Matthew Emmons-USA TODAY Sports
(1) 1. Colin Kaepernick
(2) 2. Colt McCoy
(3) 3. Scott Tolzien
The starting quarterback situation is no longer complicated in the Bay Area. The 49ers have Colin Kaepernick as the No. 1, and if they have it their way, it will be like that for the next 10 years.
In limited time, Kaepernick demonstrated natural physical ability that is revolutionary from the quarterback position.
While players like Michael Vick and Randall Cunningham paved the way for dual-threat quarterbacks like Kaepernick, the 49ers quarterback has the arm talent that exceeds what the aforementioned players ever brought to the table.
And united with head coach and quarterback guru Jim Harbaugh, Kaepernick has the capacity and environment to become a special player in the league. The 49ers coach will continue to develop him, and by all expectations, No. 7 will be better in his first full season.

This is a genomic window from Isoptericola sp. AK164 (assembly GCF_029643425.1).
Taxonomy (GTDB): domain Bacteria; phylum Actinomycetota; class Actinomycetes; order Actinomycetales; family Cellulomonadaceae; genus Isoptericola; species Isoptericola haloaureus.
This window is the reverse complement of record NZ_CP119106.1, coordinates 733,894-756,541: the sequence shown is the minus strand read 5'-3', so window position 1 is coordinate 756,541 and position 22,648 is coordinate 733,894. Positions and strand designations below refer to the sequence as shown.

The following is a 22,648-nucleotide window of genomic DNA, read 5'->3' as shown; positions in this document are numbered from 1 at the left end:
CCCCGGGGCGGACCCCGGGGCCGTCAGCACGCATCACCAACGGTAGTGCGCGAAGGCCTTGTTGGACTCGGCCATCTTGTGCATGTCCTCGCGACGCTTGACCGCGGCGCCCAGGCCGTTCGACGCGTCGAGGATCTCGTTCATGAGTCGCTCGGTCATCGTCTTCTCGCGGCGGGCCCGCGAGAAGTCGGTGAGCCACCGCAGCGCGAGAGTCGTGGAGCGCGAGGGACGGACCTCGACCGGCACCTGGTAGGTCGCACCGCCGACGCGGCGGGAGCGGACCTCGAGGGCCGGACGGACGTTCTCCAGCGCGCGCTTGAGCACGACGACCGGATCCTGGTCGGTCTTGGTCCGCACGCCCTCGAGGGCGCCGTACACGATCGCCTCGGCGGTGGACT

The addition of Colt McCoy was a calculated decision on the behalf of the front office, as the Niners brought him in via trade (h/t NFL.com). Acquired from Cleveland, the four-year pro will be the No. 2 behind Kaepernick in 2013.
After a successful career at the University of Texas, McCoy’s career with the Browns sort of fizzled before it began.
The Browns committed to Brandon Weeden—for the time being—and that made McCoy expendable. With only three seasons of playing experience and a 74.8 career passer rating, the former Longhorn is still relatively raw.
This transaction provides McCoy with a great opportunity to recharge his career and learn the nuances of playing pro quarterback.
Behind Kaepernick and McCoy is third-year man Scott Tolzien.
Formerly of the Wisconsin Badgers, the young 6’3” quarterback has maintained his spot with the 49ers since the team plucked him from the Chargers roster following a strong preseason outing.
Tolzien has edged out competition before, besting a player who many believed to be a favorite in former Harbaugh pupil, Josh Johnson. And unlike Johnson and Kaepernick, Tolzien is a more traditional dropback passer; he is going to do his best work from the pocket.
Now facing first-year quarterback B.J. Daniels (South Florida), Tolzien is once again going to have to prove his passing ability is more valuable than the all-encompassing skill set of a more athletic quarterback.
But the staff likes him, and if they keep Tolzien, they don’t have to start developing another backup quarterback from scratch.